This past Saturday I ventured out to Astoria, Queens (NY) and made my first ever visit to the Museum of the Moving Image. For the uninitiated, MoMI (as I am calling it) is “the country’s only museum dedicated to the art, history, technique, and technology of the moving image in all its forms.” (Source: Museum of the Moving Image website)

My focus of interest, of course is cinematic, and I was not disappointed to find on offer, ranging from film screenings to film-related installations. A centerpiece in the exhibition area is Behind the Screen, an ongoing collection of ephemera that “introduces visitors to the history of the moving image, from 19th optical toys to the present-day impact of digital tools on film editing and post-production.” (Source: Museum of the Moving Image website)

Among the highlights for me on my visit include:

  • portrait photography of Hollywood stars from the silent through studio area,
  • Else Lancaster’s wig from The Bride of Frankenstein;
  • Bette Davis’ wig from Jezebel;
  • the fan magazines;
  • script treatments from Citizen Kane and This Gun for Hire;
  • Star Wars action figures and play sets;
  • and very creepily, the life masks from the likes of Dorothy McGuire (The Enchanted Cottage).

Here are a couple of photos from the walkabout:

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Sorry Breaking Bad fans – one collection of snaps you will not see are from the collection of costumes and props from the recently-retired television series (photographing the pieces was strictly prohibited). There were other television related pieces on view and photograph, including Robin Williams’ space costume from Mork and Mindy and one of Bill Cosby’s sweaters from The Cosby Show.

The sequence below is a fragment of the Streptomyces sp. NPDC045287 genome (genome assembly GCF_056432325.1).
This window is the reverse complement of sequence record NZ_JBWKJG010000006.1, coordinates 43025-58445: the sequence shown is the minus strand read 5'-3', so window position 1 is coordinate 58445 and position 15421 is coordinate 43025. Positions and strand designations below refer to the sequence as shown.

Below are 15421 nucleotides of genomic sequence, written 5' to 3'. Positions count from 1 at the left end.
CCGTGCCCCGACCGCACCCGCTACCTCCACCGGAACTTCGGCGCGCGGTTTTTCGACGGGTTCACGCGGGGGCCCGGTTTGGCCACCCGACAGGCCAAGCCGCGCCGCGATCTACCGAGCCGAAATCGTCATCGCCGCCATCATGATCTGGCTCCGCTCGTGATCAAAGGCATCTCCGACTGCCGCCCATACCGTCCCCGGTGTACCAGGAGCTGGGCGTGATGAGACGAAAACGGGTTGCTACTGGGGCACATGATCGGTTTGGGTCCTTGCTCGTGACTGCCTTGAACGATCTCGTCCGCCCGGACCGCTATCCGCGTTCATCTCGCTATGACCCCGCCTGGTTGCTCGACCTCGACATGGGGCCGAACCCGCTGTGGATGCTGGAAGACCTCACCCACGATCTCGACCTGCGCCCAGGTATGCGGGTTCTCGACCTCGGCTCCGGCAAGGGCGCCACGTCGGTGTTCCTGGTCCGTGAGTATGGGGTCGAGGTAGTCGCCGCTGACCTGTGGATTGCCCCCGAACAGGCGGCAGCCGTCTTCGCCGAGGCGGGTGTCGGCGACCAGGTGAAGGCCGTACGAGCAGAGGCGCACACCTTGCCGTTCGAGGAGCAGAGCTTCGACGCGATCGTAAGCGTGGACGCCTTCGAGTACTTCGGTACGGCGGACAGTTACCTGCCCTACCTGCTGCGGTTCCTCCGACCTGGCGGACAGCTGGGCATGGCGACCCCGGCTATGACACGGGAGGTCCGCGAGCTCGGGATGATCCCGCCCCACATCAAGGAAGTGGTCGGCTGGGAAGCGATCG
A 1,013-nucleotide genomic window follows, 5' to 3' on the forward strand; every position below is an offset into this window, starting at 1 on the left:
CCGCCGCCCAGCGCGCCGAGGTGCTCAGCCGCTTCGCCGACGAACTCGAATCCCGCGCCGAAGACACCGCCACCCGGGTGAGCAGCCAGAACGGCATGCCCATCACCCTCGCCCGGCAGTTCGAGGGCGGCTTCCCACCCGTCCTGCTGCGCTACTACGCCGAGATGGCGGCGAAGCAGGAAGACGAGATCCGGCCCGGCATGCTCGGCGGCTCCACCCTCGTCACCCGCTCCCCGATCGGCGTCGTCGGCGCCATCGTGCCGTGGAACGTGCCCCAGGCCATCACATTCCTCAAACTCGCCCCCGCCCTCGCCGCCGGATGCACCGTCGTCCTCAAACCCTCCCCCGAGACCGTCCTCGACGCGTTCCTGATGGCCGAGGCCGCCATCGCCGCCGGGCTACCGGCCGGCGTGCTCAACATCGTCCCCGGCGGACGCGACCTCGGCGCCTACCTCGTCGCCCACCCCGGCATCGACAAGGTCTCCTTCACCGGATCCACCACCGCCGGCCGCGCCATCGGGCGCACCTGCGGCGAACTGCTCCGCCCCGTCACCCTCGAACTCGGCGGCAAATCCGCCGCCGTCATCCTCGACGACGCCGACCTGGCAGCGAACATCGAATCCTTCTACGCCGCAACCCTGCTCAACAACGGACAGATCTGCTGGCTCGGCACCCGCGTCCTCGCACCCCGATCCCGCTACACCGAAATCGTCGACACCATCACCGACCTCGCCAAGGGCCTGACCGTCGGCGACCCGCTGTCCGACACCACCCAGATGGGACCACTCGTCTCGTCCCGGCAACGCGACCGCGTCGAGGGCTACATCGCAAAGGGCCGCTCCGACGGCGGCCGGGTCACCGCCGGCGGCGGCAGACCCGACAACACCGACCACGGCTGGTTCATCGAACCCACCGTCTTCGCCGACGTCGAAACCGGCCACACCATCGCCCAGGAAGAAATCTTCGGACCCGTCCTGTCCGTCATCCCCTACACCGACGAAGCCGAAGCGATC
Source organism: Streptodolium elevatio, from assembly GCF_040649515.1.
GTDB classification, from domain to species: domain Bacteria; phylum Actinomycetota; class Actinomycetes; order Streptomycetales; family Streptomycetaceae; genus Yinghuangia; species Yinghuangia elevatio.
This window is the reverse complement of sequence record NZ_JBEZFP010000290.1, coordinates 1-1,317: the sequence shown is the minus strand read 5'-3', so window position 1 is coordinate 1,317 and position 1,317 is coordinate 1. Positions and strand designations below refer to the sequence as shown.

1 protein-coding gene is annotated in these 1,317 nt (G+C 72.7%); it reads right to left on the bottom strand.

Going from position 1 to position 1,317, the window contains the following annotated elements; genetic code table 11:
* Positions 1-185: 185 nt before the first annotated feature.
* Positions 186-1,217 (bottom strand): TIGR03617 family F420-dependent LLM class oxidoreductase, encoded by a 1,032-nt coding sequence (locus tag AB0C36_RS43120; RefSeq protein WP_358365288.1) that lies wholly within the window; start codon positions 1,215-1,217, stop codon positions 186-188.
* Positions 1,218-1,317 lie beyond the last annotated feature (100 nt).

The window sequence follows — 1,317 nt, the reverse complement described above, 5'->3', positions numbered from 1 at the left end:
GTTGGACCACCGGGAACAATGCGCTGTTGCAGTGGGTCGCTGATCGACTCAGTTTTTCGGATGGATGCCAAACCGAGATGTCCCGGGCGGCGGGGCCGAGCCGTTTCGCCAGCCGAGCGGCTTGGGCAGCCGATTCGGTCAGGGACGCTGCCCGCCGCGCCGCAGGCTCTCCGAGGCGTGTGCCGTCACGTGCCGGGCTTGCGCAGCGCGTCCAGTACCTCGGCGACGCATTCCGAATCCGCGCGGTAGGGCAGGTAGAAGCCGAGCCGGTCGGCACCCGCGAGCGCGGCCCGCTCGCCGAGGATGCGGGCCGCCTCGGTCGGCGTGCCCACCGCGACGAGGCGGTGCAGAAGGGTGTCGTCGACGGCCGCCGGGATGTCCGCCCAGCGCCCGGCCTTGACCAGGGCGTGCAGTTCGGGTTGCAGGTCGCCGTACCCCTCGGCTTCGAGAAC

If you are ever in the NYC area, I highly recommend that you catch the N/Q train to 36th Avenue for a wonderful opportunity to see common and obscure items from the world of cinema and television.


Films Set in North Carolina

This post is inspired by my recent excursion to the state of North Carolina. Usually, I visit the greater Charlotte area (family and friends being the reason) but this time around I was in the “central/northern-ish” part of the state.


Anyway, as with most things in life, I tied my trip back to the movies, did some digging around and came up with a list of some of my fave flicks set in the Tar Heel State.

  • Cape Fear (1991) – very able remake to a classic film.
  • This is Spinal Tap (1984) – well at least part of it was set
  • George Washington (2000) – see previous post on Green’s latest, “Prince Avalanche”
  • The Descent (2005) – horror generally not my genre du jour but this was quite watchable

Honorable Mention for films I should have seen by now:

And a final shoutout to a film that has yet to be released: Serena starring Bradley Cooper and Jennifer Lawrence.

That’s me done; how about you? Hit the comments section below with some of your favorites.

On Location: Pennsylvania Station in the Movies

During TCM’s wonderful Summer Under The Stars film festival last week, I was watching Hitchcock’s Spellbound, when the first scene at Pennsylvania Station took place; in that moment, I was reminded of the former grandeur and splendor awarded to Midtown Manhattan transportation hub: